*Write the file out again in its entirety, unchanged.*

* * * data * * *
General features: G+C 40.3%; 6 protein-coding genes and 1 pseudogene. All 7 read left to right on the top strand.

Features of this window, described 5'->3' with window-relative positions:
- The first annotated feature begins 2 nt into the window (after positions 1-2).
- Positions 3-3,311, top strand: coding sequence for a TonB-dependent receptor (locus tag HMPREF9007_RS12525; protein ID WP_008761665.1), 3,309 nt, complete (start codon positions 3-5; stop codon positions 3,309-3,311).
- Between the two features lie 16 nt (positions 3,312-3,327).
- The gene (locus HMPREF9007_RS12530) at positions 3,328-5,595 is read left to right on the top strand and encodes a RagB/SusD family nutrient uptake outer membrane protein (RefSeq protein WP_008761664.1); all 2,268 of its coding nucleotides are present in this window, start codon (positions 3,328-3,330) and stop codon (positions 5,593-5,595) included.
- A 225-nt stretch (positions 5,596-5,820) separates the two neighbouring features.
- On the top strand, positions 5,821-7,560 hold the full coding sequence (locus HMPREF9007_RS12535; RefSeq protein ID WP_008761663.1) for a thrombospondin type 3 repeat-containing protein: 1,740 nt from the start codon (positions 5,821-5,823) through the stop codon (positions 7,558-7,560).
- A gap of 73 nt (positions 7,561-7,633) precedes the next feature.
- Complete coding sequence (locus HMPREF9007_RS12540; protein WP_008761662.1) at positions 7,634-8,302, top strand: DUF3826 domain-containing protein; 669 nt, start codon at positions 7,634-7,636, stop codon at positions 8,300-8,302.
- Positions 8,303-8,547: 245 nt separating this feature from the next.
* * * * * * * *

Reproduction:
General features: G+C 40.3%; 6 protein-coding genes and 1 pseudogene. All 7 read left to right on the top strand.

Features of this window, described 5'->3' with window-relative positions:
- The first annotated feature begins 2 nt into the window (after positions 1-2).
- Positions 3-3,311, top strand: coding sequence for a TonB-dependent receptor (locus tag HMPREF9007_RS12525; protein ID WP_008761665.1), 3,309 nt, complete (start codon positions 3-5; stop codon positions 3,309-3,311).
- Between the two features lie 16 nt (positions 3,312-3,327).
- The gene (locus HMPREF9007_RS12530) at positions 3,328-5,595 is read left to right on the top strand and encodes a RagB/SusD family nutrient uptake outer membrane protein (RefSeq protein WP_008761664.1); all 2,268 of its coding nucleotides are present in this window, start codon (positions 3,328-3,330) and stop codon (positions 5,593-5,595) included.
- A 225-nt stretch (positions 5,596-5,820) separates the two neighbouring features.
- On the top strand, positions 5,821-7,560 hold the full coding sequence (locus HMPREF9007_RS12535; RefSeq protein ID WP_008761663.1) for a thrombospondin type 3 repeat-containing protein: 1,740 nt from the start codon (positions 5,821-5,823) through the stop codon (positions 7,558-7,560).
- A gap of 73 nt (positions 7,561-7,633) precedes the next feature.
- Complete coding sequence (locus HMPREF9007_RS12540; protein WP_008761662.1) at positions 7,634-8,302, top strand: DUF3826 domain-containing protein; 669 nt, start codon at positions 7,634-7,636, stop codon at positions 8,300-8,302.
- Positions 8,303-8,547: 245 nt separating this feature from the next.